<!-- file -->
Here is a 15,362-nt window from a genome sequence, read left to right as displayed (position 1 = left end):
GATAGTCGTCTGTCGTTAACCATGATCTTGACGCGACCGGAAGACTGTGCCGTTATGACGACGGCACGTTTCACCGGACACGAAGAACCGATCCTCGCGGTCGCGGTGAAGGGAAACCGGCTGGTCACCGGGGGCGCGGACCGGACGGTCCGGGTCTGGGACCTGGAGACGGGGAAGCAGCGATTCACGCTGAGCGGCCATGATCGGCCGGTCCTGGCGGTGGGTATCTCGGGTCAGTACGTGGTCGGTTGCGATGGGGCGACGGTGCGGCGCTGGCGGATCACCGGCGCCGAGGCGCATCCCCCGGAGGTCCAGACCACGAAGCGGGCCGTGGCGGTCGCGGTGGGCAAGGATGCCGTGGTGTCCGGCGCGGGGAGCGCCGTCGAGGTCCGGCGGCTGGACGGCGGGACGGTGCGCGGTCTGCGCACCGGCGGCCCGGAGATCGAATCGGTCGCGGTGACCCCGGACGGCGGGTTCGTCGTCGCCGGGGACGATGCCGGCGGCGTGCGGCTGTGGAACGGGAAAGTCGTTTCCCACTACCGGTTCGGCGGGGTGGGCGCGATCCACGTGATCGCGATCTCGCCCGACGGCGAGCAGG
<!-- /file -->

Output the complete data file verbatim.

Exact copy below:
Here is a 15,362-nt window from a genome sequence, read left to right as displayed (position 1 = left end):
GATAGTCGTCTGTCGTTAACCATGATCTTGACGCGACCGGAAGACTGTGCCGTTATGACGACGGCACGTTTCACCGGACACGAAGAACCGATCCTCGCGGTCGCGGTGAAGGGAAACCGGCTGGTCACCGGGGGCGCGGACCGGACGGTCCGGGTCTGGGACCTGGAGACGGGGAAGCAGCGATTCACGCTGAGCGGCCATGATCGGCCGGTCCTGGCGGTGGGTATCTCGGGTCAGTACGTGGTCGGTTGCGATGGGGCGACGGTGCGGCGCTGGCGGATCACCGGCGCCGAGGCGCATCCCCCGGAGGTCCAGACCACGAAGCGGGCCGTGGCGGTCGCGGTGGGCAAGGATGCCGTGGTGTCCGGCGCGGGGAGCGCCGTCGAGGTCCGGCGGCTGGACGGCGGGACGGTGCGCGGTCTGCGCACCGGCGGCCCGGAGATCGAATCGGTCGCGGTGACCCCGGACGGCGGGTTCGTCGTCGCCGGGGACGATGCCGGCGGCGTGCGGCTGTGGAACGGGAAAGTCGTTTCCCACTACCGGTTCGGCGGGGTGGGCGCGATCCACGTGATCGCGATCTCGCCCGACGGCGAGCAGG